The design aesthetic for the new interior is not juxtaposition, but a sympathetic, contemporary fusion that takes new construction methods and finishes them in such a way that they sit harmoniously with the heritage aspects of the place without competing with them. Prime examples of this are the new 4 metre high aluminium glazing frames used to form the new offices and meeting rooms that were coated with an aged bronze powdercoat, and the new carpet to the formal ground floor areas and main staircase which display a large decorative pattern that draws influence from a traditional carpet but with a more contemporary geometric pattern. This same pattern was replicated on the first floor glazing film to meet regulatory requirements, whilst on the ground floor a mixture of old and recent imagery of historical events in the client’s history was applied to the internal glazing.

During the restoration works three original fireplaces were re-discovered as well as the locations of the original walls that had been demolished. The fireplaces were retained in their discovered condition whilst Corain slabs were inlaid in the floor to trace the locations of the original, demolished walls and introducing reference to the elements of the buildings history that had been lost over the years.

Finally, to further celebrate and bring to attention this fantastic heritage building to the people of Perth, decorative lighting was installed to the prominent western façade. These lights wash the entire first floor level and pick out specific features including the arched ground floor windows, original decorative ceiling to the main entrance and the roof top plasterwork. To top off the project a flagpole was reinstated centrally on the façade illuminated by spotlights, offering an insight to the building’s occupants both day and night.

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retail fitout

+ Shop 4 Rendezvous Hotel, Scarborough
+ $285,000
+ 386m2
+ 2013
+ Full design service

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Cordingley’s Surf City has been part of the West Australian surfing scene since 1962, and has a strong relationship to it’s home, Scarborough Beach. This fundamental history of the store formed the basis for the design of their new store - a design which not only satisfied the programmatic requirements, but drew from, and reinterpreted the retro roots of this surfing institution.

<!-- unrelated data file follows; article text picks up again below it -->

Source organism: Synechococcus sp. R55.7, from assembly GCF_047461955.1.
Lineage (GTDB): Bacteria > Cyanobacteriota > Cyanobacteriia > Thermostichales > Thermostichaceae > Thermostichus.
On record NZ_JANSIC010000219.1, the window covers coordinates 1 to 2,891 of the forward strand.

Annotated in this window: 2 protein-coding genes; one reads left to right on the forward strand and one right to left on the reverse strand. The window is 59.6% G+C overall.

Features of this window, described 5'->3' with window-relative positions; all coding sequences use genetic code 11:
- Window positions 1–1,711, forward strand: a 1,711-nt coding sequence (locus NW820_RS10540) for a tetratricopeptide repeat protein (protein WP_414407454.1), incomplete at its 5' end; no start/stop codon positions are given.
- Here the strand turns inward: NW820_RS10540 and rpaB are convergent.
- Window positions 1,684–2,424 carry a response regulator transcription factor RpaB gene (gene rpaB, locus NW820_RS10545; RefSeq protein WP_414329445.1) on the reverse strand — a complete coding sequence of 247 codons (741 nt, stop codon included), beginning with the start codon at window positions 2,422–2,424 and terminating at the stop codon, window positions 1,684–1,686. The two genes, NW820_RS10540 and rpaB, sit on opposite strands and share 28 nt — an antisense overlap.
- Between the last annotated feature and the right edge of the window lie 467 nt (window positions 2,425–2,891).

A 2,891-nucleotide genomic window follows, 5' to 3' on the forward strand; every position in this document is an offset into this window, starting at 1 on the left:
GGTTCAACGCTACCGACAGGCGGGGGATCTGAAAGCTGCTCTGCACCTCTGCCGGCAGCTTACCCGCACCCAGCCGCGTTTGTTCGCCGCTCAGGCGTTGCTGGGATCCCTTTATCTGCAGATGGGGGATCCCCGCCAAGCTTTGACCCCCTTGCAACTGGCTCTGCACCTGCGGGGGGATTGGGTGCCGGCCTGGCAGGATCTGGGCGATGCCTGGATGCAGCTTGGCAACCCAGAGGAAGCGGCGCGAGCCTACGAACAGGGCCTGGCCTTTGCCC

A roughly sealed concrete floor, and blacked-out ceiling void sandwich the volume - drawing the customer’s focus to the product within the store. Located in the centre of the store, flanked by the existing base building columns, is a Prahu (a traditional Indonesian fishing boat, which in recent history has been used to ferry surfers to and from outer reef breaks) which serves to divide the male and female clothing sections. Sweeping panels of slat wall clad the base building columns, symbolic of a breaking wave.

A special zone towards the rear of the store is an interpretation of the “Surf Boardroom” - a space framed by joinery with rows of standing surfboards which appear to continue into the distance due to the placement of a mirrors on the back wall, and framed above by a suspended ceiling grid with sporadically placed mirrored tiles (like a 1960’s disco ball!).

Cordingley’s also stocks a range of skateboards and skate accessories which required it’s own counter and identity within the store. A plywood form emerges out of the floor and curves to form a canopy symbolic of a skate ramp. This form houses a display of skateboards and frames the skateboard counter. Urban ground markings clearly delineate this space from the rest of the store and create a contrasting aesthetic.

Due to the irregular outline of the tenancy, the back of house areas were strategically placed to square off the tenancy. Changing rooms were positioned opposite this back of house area, with the point of sale counter between the two, being clearly visible to the entering customer whilst enabling clear surveillance by staff of the store. Painted wall murals behind the point of sale and along the entry wall commissioned by the owners draw on the history and essence of their brand.